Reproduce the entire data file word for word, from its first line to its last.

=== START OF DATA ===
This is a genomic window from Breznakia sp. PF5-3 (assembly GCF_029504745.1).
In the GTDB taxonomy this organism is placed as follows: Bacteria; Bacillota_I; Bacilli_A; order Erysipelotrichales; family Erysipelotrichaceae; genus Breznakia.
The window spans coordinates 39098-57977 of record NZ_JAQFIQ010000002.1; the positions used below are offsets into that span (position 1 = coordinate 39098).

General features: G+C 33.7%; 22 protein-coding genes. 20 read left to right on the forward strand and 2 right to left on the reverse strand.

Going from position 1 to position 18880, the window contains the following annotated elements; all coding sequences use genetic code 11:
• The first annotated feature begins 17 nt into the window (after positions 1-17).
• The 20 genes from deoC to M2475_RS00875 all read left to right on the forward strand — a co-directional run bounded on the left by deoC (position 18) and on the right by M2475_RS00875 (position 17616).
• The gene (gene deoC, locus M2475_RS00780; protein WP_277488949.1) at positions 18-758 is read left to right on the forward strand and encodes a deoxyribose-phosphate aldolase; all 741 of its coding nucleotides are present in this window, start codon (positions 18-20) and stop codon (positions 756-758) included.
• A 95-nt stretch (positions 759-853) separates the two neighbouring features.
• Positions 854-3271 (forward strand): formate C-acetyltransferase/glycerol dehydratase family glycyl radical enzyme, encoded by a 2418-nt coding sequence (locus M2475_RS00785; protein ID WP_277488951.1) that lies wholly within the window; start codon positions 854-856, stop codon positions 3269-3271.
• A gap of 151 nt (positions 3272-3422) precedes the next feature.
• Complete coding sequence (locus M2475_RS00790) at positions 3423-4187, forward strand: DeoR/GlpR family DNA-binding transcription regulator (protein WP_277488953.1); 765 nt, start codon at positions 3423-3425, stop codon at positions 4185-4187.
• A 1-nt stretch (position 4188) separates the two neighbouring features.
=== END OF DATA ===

This is a genomic window from Breznakia sp. PF5-3 (assembly GCF_029504745.1).
In the GTDB taxonomy this organism is placed as follows: Bacteria; Bacillota_I; Bacilli_A; order Erysipelotrichales; family Erysipelotrichaceae; genus Breznakia.
The window spans coordinates 39098-57977 of record NZ_JAQFIQ010000002.1; the positions used below are offsets into that span (position 1 = coordinate 39098).

General features: G+C 33.7%; 22 protein-coding genes. 20 read left to right on the forward strand and 2 right to left on the reverse strand.

Going from position 1 to position 18880, the window contains the following annotated elements; all coding sequences use genetic code 11:
• The first annotated feature begins 17 nt into the window (after positions 1-17).
• The 20 genes from deoC to M2475_RS00875 all read left to right on the forward strand — a co-directional run bounded on the left by deoC (position 18) and on the right by M2475_RS00875 (position 17616).
• The gene (gene deoC, locus M2475_RS00780; protein WP_277488949.1) at positions 18-758 is read left to right on the forward strand and encodes a deoxyribose-phosphate aldolase; all 741 of its coding nucleotides are present in this window, start codon (positions 18-20) and stop codon (positions 756-758) included.
• A 95-nt stretch (positions 759-853) separates the two neighbouring features.
• Positions 854-3271 (forward strand): formate C-acetyltransferase/glycerol dehydratase family glycyl radical enzyme, encoded by a 2418-nt coding sequence (locus M2475_RS00785; protein ID WP_277488951.1) that lies wholly within the window; start codon positions 854-856, stop codon positions 3269-3271.
• A gap of 151 nt (positions 3272-3422) precedes the next feature.
• Complete coding sequence (locus M2475_RS00790) at positions 3423-4187, forward strand: DeoR/GlpR family DNA-binding transcription regulator (protein WP_277488953.1); 765 nt, start codon at positions 3423-3425, stop codon at positions 4185-4187.
• A 1-nt stretch (position 4188) separates the two neighbouring features.